Report: The status of civic space in Rivers State


This report is based on research in Rivers State, Nigeria, on the status of civic space, and the implications for individuals and organisations seeking to defend and expand civil and political rights. This research was undertaken as part of a wider project to increase collaboration between different civil society groups to work together to defend civic space in Rivers State.

Two key incidents were unfolding during the research period—the response to the global Covid19 pandemic, and various incidents of police brutality that triggered nationwide #EndSARS protests. These feature as case studies throughout the report, to illustrate the important role of civic space during difficult times, and highlight the corresponding efforts of state and non-state actors to constrain civic space when they feel under pressure.


Key recommendations generated by participants in the research for civil society, government, the judiciary, and security agencies, are as follows. Further discussions are planned to refine these ideas.

For civil society:

  • CSOs and the NBA should educate citizens on their civic rights, so that they are better informed and can hold the government accountable.
  • CSOs should also build the capacity of young people in activism, advocacy, and for designing specific demands/reforms that will improve democratic governance.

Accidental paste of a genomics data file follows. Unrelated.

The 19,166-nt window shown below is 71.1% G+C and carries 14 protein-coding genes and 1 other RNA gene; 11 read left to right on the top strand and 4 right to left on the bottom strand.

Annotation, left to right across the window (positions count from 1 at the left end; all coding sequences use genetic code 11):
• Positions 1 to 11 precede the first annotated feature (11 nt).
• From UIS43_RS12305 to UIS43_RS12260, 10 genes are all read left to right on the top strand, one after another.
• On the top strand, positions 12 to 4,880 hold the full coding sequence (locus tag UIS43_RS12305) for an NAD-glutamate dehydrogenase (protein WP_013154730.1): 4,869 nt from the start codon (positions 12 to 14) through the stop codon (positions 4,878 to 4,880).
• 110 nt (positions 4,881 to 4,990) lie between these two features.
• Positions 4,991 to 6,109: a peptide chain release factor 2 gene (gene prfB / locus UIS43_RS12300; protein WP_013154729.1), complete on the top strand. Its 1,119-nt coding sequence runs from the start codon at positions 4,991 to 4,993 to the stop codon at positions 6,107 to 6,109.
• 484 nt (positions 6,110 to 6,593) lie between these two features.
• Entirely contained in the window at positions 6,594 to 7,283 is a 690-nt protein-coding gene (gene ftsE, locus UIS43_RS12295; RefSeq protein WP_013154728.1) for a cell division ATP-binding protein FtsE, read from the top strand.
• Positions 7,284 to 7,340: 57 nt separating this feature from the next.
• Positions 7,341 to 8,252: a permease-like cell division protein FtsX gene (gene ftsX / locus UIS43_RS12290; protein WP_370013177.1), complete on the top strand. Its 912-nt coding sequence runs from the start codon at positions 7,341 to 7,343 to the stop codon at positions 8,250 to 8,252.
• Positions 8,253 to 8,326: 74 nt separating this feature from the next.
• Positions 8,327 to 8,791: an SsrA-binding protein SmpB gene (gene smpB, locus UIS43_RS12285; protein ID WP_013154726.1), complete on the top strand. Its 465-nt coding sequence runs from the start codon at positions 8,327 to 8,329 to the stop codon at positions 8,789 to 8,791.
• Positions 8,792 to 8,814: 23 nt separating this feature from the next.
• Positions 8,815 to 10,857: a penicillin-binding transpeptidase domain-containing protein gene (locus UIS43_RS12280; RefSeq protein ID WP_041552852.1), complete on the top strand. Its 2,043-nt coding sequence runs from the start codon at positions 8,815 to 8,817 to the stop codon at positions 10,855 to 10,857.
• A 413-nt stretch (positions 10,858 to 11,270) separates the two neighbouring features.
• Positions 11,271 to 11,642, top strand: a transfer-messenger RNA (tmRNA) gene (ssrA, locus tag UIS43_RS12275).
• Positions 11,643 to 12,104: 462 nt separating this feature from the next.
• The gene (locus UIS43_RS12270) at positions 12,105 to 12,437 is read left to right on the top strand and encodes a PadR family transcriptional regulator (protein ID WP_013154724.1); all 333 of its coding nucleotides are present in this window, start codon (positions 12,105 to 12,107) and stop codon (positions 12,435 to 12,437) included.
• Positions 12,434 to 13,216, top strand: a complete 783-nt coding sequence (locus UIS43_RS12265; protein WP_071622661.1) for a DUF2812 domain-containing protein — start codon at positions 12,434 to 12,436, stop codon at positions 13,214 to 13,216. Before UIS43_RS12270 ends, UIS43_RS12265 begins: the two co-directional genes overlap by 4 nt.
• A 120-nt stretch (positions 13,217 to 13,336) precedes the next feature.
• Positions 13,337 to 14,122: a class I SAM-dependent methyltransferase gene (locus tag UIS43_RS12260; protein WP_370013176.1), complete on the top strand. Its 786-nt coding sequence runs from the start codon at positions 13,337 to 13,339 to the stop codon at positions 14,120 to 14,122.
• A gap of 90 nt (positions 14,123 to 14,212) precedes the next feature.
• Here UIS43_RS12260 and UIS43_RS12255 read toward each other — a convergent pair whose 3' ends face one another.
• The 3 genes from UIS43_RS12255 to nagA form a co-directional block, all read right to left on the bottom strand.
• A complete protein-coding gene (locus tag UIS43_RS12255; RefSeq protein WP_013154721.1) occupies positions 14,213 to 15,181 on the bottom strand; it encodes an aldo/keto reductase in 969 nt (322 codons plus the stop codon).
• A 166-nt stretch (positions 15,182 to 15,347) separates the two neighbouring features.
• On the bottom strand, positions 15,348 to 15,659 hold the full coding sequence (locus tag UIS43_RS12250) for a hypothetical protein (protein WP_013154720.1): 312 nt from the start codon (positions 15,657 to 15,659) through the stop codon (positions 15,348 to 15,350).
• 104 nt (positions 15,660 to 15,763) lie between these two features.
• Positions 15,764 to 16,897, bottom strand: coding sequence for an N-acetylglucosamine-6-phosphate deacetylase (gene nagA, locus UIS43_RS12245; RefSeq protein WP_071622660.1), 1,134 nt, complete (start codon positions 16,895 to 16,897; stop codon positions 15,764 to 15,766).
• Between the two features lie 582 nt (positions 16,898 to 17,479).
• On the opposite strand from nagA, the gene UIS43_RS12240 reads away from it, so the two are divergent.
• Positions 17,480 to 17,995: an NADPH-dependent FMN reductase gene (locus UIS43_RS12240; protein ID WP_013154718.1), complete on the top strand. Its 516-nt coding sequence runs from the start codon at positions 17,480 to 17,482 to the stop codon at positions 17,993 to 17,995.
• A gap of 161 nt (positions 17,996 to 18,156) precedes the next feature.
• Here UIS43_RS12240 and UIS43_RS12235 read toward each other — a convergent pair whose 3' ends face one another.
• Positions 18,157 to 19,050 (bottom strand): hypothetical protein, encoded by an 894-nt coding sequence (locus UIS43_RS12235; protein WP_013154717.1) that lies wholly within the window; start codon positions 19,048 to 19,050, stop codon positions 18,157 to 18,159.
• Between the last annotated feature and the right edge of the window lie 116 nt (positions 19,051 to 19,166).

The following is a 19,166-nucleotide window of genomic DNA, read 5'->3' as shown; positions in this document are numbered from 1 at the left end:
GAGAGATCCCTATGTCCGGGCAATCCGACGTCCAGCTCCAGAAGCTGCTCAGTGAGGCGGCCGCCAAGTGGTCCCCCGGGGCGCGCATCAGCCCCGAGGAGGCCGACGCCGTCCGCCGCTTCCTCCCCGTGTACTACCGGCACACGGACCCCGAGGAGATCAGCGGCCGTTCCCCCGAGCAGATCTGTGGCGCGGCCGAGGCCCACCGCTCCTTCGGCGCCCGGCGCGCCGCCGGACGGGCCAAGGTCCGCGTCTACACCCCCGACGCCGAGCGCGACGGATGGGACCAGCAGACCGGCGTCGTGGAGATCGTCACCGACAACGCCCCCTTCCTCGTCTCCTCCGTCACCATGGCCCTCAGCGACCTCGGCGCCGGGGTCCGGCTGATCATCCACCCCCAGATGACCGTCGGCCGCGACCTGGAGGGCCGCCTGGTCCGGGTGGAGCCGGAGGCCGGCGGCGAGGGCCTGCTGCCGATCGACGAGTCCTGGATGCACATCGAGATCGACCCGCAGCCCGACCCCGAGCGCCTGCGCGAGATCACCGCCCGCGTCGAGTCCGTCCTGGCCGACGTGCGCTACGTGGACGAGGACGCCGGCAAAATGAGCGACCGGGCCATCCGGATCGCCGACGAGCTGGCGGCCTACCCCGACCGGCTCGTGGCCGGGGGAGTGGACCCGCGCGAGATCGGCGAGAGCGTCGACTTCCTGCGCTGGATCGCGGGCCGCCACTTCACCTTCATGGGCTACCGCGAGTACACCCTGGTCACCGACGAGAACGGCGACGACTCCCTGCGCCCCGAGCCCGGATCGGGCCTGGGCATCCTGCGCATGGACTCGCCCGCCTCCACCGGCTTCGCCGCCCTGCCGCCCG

• Journalists and CSOs should campaign for press freedom against unconstitutional regulations and sanctions from the government, so that the press can openly critique public service and policies, and increase the positive impact on the lives of citizens.

For the government:

  • The National Assembly and Presidency should ensure full operationalisation of the Police Reform Act (2020),to decentralise security provision, enable local policing structures, form strong partnerships with vigilante groups, community leaders, and other groups to help promote community security.
  • The government at all levels should increase political representation of marginalised groups – especially women, youth, and people living with disability – into decision-making and governance structures to improve service delivery.
  • The Rivers State House of Assembly should adopt the freedom of information law, and the state government should build the capacity of institutions to respond to requests, to improve government transparency, accountability, and trust with citizens.

For the judiciary:

  • The judiciary should implement the Administration of Criminal Justice Act (2015)- which promotes efficient management of criminal justice institutions, speedy trials and dispensation of justice, and protection of rights of citizens and victims. Implementing this will improve citizen’s trust in the judiciary and access to justice for victims of the security agencies.
  • The judiciary should also support victims to enforce judgements so that government institutions and security agencies pay the compensation awarded to victims and their families.

For security agencies:

  • The Security agencies – including the police, army, and civil defence corps – should embrace CSOs and citizens to improve relations, collaboration, and reduce tensions, through regular town hall engagements or meetings.

See our related issue brief on freedom of the press in the Niger Delta

Published: 14.10.2020

Related Posts